Genus Nepogomphoides Fraser, 1952
eastern horntails

Type species: Nepogomphoides pinheyi Fraser, 1952 [= stuhlmanni]


This monotypic genus is confined to forest streams in the mountains of eastern Tanzania, southern Malawi and northern Mozambique. N. stuhlmanni is recognised by its small size (hindwing 23-26 mm), black labrum with double yellow spots, and spectacular appendages. Probably the species is related most closely to Tragogomphus (see Libyogomphus) of western Africa. [Adapted from Dijkstra & Clausnitzer 2014]


Male of genus is similar to Libyogomphus by (a) labrum often black with two contrasting pale dots, which are sometimes merged; (b) posterior hamule terminates in single large tooth directed anteriorly; (c) anal triangle of 4 cells [3-6], and anal loop of 1-2 cells present; (d) hind femur shorter than breadth of head; (e) cerci strongly down-curved, with rather blunt apices; (f) epiproct as long as or longer than cerci, and at most with dorsal teeth near base; (g) branches of epiproct touch or lie close to each other, often bear dorsal process between base and apex. However, differs by (1) ranging from NE Tanzania to S Malawi; (2) cerci and epiproct both with dorsal teeth near base (lateral view). [Adapted from Dijkstra & Clausnitzer 2014; this diagnosis not yet verified by author]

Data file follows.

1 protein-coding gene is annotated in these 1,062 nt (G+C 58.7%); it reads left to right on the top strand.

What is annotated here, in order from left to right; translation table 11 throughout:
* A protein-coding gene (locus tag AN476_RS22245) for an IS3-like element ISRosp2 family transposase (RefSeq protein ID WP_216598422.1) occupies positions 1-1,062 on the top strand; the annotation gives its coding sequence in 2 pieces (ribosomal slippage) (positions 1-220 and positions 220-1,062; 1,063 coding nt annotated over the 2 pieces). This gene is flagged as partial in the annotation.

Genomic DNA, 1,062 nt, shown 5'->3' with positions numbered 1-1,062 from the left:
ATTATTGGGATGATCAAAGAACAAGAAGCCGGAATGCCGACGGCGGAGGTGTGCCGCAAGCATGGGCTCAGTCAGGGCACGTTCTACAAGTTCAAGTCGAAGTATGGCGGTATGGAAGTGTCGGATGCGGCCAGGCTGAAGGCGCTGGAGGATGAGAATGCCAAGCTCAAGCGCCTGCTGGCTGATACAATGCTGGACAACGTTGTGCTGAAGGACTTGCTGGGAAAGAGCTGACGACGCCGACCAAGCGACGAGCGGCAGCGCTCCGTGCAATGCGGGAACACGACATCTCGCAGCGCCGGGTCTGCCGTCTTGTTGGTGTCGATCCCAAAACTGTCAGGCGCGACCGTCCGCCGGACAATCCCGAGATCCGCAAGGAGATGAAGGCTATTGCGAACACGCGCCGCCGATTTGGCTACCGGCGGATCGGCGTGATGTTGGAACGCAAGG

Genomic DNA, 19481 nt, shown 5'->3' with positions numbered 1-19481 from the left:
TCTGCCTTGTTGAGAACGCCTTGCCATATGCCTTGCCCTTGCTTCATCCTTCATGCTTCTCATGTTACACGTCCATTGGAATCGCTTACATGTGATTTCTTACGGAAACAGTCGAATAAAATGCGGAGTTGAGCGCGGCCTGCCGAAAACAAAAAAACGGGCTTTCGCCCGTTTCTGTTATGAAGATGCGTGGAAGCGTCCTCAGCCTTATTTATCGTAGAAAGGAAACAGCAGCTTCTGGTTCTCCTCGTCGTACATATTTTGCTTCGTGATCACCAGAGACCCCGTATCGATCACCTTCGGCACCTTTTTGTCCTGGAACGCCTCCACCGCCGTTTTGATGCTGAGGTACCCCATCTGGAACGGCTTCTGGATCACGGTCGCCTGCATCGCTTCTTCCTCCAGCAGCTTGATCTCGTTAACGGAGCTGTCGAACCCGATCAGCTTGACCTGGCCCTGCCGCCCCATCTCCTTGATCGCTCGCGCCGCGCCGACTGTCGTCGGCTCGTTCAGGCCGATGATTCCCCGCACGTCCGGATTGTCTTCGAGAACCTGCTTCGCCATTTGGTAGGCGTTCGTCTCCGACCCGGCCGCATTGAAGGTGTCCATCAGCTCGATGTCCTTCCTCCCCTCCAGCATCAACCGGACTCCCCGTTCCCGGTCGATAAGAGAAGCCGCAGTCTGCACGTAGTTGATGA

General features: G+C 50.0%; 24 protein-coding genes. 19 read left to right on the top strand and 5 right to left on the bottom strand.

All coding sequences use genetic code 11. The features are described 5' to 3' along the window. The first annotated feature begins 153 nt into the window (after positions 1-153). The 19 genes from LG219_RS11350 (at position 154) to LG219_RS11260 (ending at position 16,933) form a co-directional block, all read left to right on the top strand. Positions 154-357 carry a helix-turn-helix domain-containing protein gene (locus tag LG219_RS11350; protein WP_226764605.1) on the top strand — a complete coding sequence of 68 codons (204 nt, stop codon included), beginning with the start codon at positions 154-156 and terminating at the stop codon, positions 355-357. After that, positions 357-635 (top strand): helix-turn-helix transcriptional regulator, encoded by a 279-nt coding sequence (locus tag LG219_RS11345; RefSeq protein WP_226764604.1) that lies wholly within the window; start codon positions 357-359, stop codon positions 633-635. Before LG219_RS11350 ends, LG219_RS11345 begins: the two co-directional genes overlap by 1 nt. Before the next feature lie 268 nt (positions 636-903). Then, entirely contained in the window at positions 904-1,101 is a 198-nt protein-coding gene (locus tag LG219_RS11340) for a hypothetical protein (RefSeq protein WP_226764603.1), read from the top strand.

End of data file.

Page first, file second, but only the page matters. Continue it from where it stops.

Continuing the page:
Map citation: Clausnitzer, V., K.-D.B. Dijkstra, R. Koch, J.-P. Boudot, W.R.T. Darwall, J. Kipping, B. Samraoui, M.J. Samways, J.P. Simaika & F. Suhling, 2012. Focus on African Freshwaters: hotspots of dragonfly diversity and conservation concern. Frontiers in Ecology and the Environment 10: 129-134.


  • Fraser, F.C. (1952). Notes on African Gomphidae with descriptions of four new species and a new genus (Order Odonata). Occasional Papers of the Coryndon Memorial Museum, 3, 3-12. [PDF file]
  • Dijkstra, K.-D.B, and Clausnitzer, V. (2014). The Dragonflies and Damselflies of Eastern Africa: handbook for all Odonata from Sudan to Zimbabwe. Studies in Afrotropical Zoology, 298, 1-264.

Citation: Dijkstra, K.-D.B (editor). African Dragonflies and Damselflies Online. [2024-07-25].